Professor of English and Comparative Studies
Ohio State University
I’m not an advocate of blind vigilance, but your arguments have been so one-sided that I realized the guards make sense in advocating diversity at powerful institutions like The Economist.
Furthermore, it wasn’t the awakening that drove Brexit in Britain or the January 6 uprising in America. It wasn’t the wake up that made the Covid-19 resurgence possible, it wasn’t the wake up that planned the kidnapping and execution of the Michigan governor, or convinced millions of Americans the 2020 elections were stolen, or any honest American Confrontation with the climate stifles change.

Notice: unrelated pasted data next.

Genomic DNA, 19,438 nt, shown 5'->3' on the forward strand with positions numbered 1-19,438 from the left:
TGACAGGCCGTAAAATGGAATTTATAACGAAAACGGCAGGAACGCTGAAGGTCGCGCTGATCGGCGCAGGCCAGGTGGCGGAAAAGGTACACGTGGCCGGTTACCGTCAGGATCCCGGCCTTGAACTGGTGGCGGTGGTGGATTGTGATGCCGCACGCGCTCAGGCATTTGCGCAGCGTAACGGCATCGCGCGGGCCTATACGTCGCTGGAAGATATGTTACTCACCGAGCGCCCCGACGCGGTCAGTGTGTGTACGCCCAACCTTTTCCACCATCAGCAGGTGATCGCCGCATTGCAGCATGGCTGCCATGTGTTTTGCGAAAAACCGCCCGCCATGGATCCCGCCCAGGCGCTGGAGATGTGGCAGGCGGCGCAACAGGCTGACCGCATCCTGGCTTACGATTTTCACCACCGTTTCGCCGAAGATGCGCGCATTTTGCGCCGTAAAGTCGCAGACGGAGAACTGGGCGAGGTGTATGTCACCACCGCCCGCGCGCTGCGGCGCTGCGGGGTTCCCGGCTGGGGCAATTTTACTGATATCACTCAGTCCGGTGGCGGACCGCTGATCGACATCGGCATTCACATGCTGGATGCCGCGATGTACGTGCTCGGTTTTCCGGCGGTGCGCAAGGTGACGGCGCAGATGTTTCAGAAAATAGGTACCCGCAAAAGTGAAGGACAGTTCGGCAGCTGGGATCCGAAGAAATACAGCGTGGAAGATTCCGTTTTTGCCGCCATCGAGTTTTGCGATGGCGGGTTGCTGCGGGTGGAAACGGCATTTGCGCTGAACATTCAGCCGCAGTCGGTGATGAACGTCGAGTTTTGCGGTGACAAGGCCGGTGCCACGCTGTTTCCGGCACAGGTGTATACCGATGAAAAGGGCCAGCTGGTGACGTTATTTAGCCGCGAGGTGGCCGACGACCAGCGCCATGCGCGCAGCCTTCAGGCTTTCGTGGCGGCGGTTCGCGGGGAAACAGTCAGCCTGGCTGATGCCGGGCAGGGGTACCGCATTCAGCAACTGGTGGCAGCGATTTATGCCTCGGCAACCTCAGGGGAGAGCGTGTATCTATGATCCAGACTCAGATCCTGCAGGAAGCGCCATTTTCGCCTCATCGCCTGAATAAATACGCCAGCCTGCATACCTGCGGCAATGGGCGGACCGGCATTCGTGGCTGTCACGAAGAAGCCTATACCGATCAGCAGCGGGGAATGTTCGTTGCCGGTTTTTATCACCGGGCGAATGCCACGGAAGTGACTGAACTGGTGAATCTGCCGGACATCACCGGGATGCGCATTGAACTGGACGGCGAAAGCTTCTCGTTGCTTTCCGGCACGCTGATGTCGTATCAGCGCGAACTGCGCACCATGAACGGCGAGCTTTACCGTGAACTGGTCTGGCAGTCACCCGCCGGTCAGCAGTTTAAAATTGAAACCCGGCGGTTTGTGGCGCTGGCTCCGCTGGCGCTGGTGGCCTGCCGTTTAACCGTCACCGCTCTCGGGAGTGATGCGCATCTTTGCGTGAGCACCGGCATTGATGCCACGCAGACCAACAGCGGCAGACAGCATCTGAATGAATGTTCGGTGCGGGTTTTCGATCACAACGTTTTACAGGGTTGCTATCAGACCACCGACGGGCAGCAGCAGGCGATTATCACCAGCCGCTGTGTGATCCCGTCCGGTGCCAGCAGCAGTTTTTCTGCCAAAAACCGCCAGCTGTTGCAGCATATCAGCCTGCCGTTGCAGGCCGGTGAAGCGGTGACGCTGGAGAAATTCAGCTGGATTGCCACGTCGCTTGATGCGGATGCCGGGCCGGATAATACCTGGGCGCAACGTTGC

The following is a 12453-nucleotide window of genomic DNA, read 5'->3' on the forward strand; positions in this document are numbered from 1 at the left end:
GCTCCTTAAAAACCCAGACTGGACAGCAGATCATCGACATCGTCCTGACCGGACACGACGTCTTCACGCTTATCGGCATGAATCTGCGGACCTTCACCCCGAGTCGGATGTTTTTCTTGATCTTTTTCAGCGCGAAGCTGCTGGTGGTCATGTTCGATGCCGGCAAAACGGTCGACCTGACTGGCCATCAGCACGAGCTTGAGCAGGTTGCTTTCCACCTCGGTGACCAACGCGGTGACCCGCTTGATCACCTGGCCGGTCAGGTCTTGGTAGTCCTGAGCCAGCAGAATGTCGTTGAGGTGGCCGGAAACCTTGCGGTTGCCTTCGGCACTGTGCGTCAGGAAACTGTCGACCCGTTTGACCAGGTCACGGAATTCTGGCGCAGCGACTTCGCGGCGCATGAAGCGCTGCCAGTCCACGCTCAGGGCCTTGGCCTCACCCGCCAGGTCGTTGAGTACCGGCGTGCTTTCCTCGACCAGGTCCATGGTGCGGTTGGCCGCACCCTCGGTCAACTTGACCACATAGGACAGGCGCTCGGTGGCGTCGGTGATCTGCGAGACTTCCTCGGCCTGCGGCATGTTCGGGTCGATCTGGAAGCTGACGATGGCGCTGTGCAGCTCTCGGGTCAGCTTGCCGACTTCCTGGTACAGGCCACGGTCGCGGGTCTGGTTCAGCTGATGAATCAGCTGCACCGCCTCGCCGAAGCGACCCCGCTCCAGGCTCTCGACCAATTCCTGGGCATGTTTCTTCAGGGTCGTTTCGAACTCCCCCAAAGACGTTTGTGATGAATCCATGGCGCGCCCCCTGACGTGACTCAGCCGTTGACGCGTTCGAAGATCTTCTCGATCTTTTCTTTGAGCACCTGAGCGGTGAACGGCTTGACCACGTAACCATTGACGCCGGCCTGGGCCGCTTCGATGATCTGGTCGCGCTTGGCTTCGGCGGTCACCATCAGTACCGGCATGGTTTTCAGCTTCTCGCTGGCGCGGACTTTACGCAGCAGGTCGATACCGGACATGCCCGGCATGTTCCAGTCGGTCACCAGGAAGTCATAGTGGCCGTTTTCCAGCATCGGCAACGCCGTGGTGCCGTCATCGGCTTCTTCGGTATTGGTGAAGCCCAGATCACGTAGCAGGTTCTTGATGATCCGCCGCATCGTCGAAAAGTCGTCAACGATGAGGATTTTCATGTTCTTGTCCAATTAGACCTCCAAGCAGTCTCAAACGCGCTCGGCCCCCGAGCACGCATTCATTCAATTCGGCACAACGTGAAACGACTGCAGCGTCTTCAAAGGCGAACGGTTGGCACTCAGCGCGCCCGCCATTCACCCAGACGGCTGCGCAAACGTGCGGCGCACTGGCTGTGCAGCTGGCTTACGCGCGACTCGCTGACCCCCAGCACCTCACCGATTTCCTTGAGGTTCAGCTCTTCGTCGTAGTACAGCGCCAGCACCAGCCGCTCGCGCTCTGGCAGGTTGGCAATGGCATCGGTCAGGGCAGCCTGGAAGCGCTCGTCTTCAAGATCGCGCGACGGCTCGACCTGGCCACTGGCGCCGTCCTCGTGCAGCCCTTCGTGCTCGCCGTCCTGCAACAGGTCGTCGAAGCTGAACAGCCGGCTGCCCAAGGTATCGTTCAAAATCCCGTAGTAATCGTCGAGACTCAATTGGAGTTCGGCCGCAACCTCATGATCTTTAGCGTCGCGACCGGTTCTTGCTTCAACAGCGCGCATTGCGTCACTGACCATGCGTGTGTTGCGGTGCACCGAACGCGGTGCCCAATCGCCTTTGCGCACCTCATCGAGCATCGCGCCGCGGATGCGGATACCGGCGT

It is true that too often the Awakened stifle debate and end careers, but they are no threat to democracy and the common sense that the fighters and profiteers on the right are.
College Station, Texas
Standing up for what you believe and defending your beliefs is important, but we should also seek humility. It would be beneficial for everyone to remember the words ascribed to Bertrand Russell:
The whole problem with the world is that fools and fanatics are always so confident and wise people are always so full of doubt.
Stellenbosch, South Africa
Think of Michael Macy’s sociology experiments, which show how individuals, in the face of illogical group consensus, tend to publicly approve and even condemn those who think differently while expressing their concerns privately.
Unsupported theories, such as those of the illiberal left gaining a foothold in societies, require courageous people to break the cycle and express their differences regardless of condemnation. But someone else can go first.
This article appeared in the letters section of the print edition under the heading “On the advance of illiberalism”